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Suggested Classics

These classic books and articles, listed in chronological order, offer insights about language, thinking, and learning from notable scholars. Knowing this history helps greatly in understanding the reading process and in evaluating current trends in reading instruction. Click on a title to access the item.

Huey, E.B. (1908). The Psychology and Pedagogy of Reading. New York: MacmillanHuey describes reading as an active, meaning-focused process, equates reading with thinking, and points out that meaning cues help readers recognize and process words.

Dewey, J. (1910). How We Think. Boston: Heath. Dewey asserts that individuals expect things to make sense and will actively imbue experiences with meaning if they do not appear meaningful. 

Betts, E.A. (1946). Foundations of Reading Instruction: With Emphasis on Differentiated Guidance. New York: American Book Co. Betts is known for his Directed Reading Activity (DRA), on which many classroom lessons are still based.  

Kelley, E. (1947). Education for What is Real. New York: Harper & Row. Kelley's observations on the subjective nature of perception, thinking, and learning are as insightful now as they were when first published.

Piaget, J. (1952). The Origins of Intelligence in Children. New York: International Universities Press. Piaget's observations of child development led to our understanding of how assimilation, accommodation, and disequilibration are the foundation of cognitive development and learning.

Bruner, J. (1960). The Process of Education. Cambridge: Harvard University Press. To Bruner, learning is a complex cognitive process and involves inquiry and discovery at all levels, including the youngest ages. His work directly challenged the stimulus-response behaviorist view of learning.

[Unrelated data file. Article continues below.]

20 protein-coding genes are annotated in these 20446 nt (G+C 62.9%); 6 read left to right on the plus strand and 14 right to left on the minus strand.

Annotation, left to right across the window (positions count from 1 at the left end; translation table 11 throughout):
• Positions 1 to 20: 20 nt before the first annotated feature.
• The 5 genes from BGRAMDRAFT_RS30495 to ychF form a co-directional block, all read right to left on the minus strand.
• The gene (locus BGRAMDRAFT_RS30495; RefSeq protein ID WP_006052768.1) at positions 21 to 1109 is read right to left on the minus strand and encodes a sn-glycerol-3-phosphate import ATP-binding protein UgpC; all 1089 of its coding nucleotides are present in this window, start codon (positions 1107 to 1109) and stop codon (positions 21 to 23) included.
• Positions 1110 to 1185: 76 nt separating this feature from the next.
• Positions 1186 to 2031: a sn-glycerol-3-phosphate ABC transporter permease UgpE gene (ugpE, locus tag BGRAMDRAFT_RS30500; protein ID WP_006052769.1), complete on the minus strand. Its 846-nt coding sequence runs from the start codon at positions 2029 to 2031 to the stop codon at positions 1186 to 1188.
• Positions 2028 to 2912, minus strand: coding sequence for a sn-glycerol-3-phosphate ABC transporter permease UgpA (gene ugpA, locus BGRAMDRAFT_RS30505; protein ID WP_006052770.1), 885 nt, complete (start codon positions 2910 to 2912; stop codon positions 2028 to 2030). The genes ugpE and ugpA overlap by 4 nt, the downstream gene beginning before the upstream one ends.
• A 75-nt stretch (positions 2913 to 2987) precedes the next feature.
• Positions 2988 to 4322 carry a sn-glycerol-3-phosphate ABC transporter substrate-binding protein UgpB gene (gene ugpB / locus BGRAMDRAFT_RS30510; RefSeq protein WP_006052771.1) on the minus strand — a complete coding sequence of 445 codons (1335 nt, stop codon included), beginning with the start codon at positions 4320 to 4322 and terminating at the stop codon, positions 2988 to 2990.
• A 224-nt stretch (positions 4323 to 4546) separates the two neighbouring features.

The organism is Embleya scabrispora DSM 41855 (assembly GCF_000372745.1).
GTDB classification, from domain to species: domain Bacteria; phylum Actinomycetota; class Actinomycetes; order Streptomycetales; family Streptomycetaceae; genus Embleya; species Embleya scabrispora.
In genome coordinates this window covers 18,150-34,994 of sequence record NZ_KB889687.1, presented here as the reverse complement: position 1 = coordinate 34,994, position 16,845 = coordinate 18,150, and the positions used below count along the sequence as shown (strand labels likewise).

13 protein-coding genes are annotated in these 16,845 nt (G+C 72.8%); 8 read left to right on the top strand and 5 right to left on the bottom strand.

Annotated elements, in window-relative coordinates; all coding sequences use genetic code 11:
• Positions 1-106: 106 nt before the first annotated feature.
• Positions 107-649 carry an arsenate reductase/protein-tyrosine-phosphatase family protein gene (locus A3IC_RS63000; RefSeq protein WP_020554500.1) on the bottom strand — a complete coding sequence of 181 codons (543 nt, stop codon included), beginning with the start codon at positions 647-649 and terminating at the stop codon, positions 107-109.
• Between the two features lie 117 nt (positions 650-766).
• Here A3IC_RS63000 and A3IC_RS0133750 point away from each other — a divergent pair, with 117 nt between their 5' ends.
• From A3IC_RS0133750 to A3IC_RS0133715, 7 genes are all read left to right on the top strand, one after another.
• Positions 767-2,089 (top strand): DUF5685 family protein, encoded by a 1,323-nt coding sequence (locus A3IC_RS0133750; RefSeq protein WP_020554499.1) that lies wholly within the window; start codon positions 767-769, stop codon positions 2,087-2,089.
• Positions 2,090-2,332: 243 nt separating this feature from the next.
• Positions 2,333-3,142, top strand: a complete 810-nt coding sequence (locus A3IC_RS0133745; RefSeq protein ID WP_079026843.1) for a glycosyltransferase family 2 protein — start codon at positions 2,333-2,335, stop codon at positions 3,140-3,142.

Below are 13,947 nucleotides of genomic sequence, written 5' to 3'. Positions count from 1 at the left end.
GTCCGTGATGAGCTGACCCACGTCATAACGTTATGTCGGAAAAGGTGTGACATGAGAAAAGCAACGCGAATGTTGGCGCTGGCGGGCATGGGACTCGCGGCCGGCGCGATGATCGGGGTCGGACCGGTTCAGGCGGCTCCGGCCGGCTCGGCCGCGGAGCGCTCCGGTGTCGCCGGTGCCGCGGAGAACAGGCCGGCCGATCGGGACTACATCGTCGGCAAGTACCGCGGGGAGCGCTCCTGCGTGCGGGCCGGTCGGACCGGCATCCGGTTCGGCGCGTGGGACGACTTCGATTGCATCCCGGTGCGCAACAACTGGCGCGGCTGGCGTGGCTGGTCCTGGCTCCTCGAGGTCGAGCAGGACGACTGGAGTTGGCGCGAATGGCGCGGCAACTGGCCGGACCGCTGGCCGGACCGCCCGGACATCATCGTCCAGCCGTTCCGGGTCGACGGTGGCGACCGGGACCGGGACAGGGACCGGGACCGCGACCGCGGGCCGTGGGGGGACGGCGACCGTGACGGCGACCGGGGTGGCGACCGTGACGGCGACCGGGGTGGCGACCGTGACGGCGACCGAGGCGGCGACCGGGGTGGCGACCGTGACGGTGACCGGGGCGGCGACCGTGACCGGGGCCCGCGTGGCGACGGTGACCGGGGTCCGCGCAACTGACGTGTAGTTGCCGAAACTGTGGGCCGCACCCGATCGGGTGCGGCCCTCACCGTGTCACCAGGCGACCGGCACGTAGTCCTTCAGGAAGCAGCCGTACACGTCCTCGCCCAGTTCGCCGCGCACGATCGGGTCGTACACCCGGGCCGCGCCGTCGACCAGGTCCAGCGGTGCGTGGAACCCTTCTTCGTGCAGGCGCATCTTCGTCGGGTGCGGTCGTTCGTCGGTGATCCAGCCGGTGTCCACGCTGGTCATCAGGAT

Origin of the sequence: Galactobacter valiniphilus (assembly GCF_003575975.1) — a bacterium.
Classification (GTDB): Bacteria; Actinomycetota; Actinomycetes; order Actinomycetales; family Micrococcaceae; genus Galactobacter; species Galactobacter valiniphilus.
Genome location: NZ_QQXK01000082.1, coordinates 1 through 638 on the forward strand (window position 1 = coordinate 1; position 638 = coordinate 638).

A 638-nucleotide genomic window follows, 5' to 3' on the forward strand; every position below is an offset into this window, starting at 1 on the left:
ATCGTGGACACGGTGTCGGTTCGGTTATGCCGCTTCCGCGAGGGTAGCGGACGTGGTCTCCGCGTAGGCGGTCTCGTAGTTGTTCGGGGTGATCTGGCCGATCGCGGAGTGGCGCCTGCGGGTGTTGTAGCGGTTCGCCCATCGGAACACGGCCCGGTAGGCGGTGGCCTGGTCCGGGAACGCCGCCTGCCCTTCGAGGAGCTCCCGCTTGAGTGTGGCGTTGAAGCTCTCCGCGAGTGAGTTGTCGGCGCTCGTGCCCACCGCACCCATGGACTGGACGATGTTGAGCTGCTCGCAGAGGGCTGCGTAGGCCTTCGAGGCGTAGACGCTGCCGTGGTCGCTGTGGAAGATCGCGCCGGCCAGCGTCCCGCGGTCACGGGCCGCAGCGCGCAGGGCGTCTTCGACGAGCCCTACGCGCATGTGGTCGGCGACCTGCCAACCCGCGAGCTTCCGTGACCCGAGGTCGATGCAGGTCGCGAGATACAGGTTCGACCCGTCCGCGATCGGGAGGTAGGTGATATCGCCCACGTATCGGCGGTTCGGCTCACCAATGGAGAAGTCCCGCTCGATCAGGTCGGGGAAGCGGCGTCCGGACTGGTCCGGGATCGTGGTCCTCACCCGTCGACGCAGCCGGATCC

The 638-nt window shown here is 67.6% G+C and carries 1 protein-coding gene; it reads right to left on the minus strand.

Heilman, A.W. (1964). Phonics in Proper Perspective. Columbus, OH: Merrill. Heilman discusses "the purpose and limitations of phonics instruction as it relates to reading" and specific instructional practices. That the book has gone through so many editions since 1964 attests to its ongoing usefulness.

Goodman, K.S. (1967). "Reading: A Psycholinguistic Guessing Game." Journal of the Reading Specialist 6: 126-35. Goodman's seminal article discusses his extensive observations of how youngsters make meaning as they read.

Britton, J. (1970). Language and Learning. Harmondsworth, England: Penguin. Britton's extensive, insightful discussion of how children acquire and use language is of great use to educators.

Smith, F. (1973). Psycholinguistics and Reading. New York: Holt, Rinehart & Winston. This collection of essays reveals how reading involves an integration of thought and language.  

Stauffer, R.G. (1975). Directing the Reading-Thinking Process. New York: Harper & Row. With his DRTA, Stauffer redefined guided reading by putting the emphasis on thinking. 

Durkin, D. (1978–1979). “What Classroom Observations Reveal About Reading Comprehension Instruction.” Reading Research Quarterly 14(4): 481–533. Durkin's research revealed that classroom practice most often assessed comprehension but provided little in the way of comprehension instruction.

Temple, C.A., Nathan, R.G, & Burris, N.A. (1982). The Beginnings of Writing. Boston: Allyn & Bacon. This book shows how children go from becoming aware of written language to becoming confident writers, with numerous  illustrations from youngsters.

Graves, D.H. (1983). Writing: Teachers & Children at Work. Portsmouth: Heinemann. The descriptions of classroom activities and interactions in this book illustrate how writing, like reading, is best taught as a meaning-making process. 

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